A non-specialist doctor who works in the Department of Surgery may or may not be in a designated training programme. A registrar is a doctor who is in the general surgery registrar programme, while a medical officer is not.
An IMG in this study was defined as a medical doctor whose primary medical qualifications were obtained from a country outside of South Africa, and who did not have permanent residency. A local medical graduate (LMG) was defined as a medical doctor who obtained his or her primary qualification in South Africa, and had permanent residency therein. LMGs can apply directly to the general surgery registrar programme, subject to the selection requirement of individual training programme. However, to enter the general surgery registrar programme, an IMG is required to pass the HPCSA board examination and must be granted a license to practise, and this is restricted to public hospitals. The IMG must then obtain permanent South African residency. To be eligible for this, the individual must have been resident in the country for five years or longer. The IMG is usually required to re-sit the local medical school final MBChB examination as currently an overseas primary medical qualification is not considered to be compatible with the local qualification. If the IMG is eligible to join the general surgery registrar programme, the entire four-year programme must be completed as retrospective recognition of experience is not commonly accepted.
A review was conducted on IMGs working in the Pietermaritzburg Metropolitan Hospitals Complex during the four-year study period, but not in the general surgery registrar programme at the time of the study. All of the IMGs were personally known to the authors. As an accredited training unit, formal appraisals are conducted routinely at regular intervals. Typically, this occurs every three months and deliberately coincides with a change in doctors for each surgical firm on a rotational basis. This serves as a guide to facilitate the assignment of IMGs to clinical rotation, congruent to their career intentions. The rotation is conducted by the academic director of the department, who is also responsible for monitoring the progress of IMGs. The information was entered into the departmental database. Only IMGs on whom complete data were available were included. Basic demographic information were extracted onto a Microsoft® Excel® spreadsheet for processing, including age, gender and the graduating medical school. The country of origin and primary medical qualification of each IMG was also reviewed.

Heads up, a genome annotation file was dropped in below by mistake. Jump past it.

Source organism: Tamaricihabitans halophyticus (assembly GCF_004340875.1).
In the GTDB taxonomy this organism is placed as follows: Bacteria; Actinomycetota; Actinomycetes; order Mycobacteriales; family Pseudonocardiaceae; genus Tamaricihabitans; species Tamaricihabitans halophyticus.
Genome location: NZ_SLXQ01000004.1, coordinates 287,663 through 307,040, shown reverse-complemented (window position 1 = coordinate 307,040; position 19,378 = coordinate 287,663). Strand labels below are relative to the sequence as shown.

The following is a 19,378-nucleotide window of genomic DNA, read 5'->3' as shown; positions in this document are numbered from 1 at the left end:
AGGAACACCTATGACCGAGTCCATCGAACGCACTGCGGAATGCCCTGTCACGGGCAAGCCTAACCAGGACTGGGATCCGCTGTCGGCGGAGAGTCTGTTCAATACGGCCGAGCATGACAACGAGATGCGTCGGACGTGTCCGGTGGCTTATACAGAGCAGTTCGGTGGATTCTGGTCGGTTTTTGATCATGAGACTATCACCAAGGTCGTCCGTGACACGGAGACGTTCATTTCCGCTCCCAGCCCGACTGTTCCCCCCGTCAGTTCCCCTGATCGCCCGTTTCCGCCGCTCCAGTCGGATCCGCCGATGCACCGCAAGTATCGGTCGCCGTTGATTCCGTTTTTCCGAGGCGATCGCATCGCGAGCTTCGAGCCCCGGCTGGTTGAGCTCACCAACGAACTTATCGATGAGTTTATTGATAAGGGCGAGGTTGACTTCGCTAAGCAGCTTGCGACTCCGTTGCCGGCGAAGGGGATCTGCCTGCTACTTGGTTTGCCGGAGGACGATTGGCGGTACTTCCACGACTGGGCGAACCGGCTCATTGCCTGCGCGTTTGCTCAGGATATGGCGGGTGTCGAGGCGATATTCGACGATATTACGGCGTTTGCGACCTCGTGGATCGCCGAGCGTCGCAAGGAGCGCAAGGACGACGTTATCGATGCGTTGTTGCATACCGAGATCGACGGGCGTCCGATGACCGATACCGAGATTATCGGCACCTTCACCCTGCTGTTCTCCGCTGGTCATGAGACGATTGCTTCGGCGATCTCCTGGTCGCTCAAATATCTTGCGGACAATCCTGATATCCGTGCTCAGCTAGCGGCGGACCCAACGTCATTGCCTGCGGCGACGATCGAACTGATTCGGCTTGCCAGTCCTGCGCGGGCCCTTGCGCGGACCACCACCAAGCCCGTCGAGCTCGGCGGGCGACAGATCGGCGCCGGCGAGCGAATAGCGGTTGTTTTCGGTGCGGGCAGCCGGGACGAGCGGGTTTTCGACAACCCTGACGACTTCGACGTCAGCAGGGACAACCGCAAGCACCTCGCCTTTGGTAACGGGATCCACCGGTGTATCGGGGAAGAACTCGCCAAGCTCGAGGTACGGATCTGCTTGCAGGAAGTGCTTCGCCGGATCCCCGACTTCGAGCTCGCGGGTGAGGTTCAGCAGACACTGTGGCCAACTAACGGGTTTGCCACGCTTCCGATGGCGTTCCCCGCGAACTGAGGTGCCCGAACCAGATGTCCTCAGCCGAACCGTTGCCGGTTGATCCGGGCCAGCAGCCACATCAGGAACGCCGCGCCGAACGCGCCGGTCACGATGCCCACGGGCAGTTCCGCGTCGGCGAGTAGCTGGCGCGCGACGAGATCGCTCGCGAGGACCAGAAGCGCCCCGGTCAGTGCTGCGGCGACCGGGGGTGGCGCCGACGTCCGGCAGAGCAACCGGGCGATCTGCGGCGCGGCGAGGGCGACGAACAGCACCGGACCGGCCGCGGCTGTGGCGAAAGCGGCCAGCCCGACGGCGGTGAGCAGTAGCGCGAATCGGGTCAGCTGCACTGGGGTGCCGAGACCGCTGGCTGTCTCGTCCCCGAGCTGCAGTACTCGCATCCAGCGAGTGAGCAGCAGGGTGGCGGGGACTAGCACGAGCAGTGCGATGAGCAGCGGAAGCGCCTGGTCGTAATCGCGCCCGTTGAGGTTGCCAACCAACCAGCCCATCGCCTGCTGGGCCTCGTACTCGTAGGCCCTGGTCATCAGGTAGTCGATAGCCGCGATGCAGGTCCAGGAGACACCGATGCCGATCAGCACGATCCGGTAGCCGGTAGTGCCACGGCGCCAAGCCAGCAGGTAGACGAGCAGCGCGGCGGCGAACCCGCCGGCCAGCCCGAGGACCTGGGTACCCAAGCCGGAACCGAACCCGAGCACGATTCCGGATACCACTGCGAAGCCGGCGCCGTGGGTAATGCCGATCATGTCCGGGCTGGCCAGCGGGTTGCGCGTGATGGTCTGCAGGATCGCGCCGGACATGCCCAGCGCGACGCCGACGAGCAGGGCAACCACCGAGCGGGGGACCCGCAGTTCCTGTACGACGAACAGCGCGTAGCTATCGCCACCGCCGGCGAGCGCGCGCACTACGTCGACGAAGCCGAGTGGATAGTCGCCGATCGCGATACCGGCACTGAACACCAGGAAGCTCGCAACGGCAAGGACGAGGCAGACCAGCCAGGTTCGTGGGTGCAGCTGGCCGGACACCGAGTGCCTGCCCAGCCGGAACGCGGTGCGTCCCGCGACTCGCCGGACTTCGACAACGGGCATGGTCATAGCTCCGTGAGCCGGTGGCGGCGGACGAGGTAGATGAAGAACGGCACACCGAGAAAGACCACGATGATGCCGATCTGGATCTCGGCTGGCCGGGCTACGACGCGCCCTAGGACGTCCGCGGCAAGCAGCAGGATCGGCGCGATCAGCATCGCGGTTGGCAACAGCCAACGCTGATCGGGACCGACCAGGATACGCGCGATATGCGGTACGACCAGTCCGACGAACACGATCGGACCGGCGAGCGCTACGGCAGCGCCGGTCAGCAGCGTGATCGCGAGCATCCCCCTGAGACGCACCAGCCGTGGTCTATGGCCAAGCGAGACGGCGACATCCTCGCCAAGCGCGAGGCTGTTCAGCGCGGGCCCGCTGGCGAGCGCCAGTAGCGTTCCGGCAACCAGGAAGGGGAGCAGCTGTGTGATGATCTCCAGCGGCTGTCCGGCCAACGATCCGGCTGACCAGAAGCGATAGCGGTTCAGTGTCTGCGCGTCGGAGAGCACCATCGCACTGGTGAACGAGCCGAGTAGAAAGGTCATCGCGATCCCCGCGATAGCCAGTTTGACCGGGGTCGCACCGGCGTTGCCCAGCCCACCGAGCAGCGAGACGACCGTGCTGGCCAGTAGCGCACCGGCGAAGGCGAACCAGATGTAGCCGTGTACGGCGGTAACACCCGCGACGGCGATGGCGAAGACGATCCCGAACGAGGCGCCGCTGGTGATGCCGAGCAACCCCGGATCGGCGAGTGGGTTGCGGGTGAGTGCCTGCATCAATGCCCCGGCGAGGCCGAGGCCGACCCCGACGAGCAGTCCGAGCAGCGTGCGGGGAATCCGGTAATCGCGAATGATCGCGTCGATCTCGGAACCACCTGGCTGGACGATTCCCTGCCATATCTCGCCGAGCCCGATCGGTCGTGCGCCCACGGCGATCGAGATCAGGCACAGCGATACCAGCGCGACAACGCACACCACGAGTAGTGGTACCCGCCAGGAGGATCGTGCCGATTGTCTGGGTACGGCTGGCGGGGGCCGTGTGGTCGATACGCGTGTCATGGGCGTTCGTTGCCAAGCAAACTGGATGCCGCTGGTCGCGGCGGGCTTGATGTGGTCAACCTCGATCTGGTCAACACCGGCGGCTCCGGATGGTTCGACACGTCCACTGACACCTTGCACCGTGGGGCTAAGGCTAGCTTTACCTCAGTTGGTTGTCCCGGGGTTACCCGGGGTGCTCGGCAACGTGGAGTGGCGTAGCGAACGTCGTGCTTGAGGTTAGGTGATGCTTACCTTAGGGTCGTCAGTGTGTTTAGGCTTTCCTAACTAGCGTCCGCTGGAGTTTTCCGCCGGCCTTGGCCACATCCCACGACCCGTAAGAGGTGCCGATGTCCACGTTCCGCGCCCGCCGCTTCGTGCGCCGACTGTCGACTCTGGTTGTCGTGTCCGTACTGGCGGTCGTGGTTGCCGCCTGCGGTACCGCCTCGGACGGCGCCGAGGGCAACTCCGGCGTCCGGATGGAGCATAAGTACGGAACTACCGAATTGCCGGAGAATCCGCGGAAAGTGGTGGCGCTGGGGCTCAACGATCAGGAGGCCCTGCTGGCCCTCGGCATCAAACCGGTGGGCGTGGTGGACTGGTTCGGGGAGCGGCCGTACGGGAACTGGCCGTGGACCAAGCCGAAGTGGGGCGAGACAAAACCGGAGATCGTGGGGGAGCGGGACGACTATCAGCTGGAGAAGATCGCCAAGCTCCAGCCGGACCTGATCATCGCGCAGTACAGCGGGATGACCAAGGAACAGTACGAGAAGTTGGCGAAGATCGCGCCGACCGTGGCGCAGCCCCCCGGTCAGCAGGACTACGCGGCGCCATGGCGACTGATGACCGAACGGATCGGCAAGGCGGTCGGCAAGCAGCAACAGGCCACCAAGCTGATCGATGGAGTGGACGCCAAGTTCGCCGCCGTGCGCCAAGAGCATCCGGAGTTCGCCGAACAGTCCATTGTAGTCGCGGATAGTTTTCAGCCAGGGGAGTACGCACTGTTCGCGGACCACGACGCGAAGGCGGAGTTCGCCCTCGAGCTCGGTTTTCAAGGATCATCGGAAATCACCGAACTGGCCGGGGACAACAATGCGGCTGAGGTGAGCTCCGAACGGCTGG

Basic demographic information
Sixty-seven non-specialist doctors were identified during the four-year study period. There were 31 registrars, all of whom were LMGs. There were 36 medical officers, of whom 28 were IMGs and eight LMGs. A total of 28 IMGs had worked, or were currently working, in the Pietermaritzburg Metropolitan Hospitals Complex. There were 23 (92%) males and 5 (18%) females, with a mean age of 33 years. The countries where IMGs obtained their primary medical qualification are summarised in Table 1.
Of the 28 IMGs who joined the department, 71% (20/28) were on a fixed-term service contract, and returned to their respective country of origin. Four of the 20 IMGs who left were on an exchange trauma fellowship programme, sponsored by their home country (two from Cameroon, one from Kenya and one from Gabon). The remaining 16 IMGs who left had the option of extending their tenure, as they were on a salaried medical officer contract, which was renewable. Of the 16 IMGs who left, all of them returned to their country of origin in order to complete their surgical training. Three specifically indicated that they would have stayed in South Africa if entry to the general surgery registrar programme was possible.
Eight of the 28 IMGs (29%) extended their tenure, and remained in the service position. All eight IMGs stayed with the intention of entering the general surgery registrar programme. The four IMGs, all from the Democratic Republic of the Congo, had no intention of returning to their own country, and would consider staying on in a permanent service role if entry to the general surgery registrar programme was unsuccessful. The remaining four IMGs, one from Nigeria, one from the UK, one from Denmark and one from Norway, intended to eventually return to their own country if entry to the general surgery registrar programme was unsuccessful.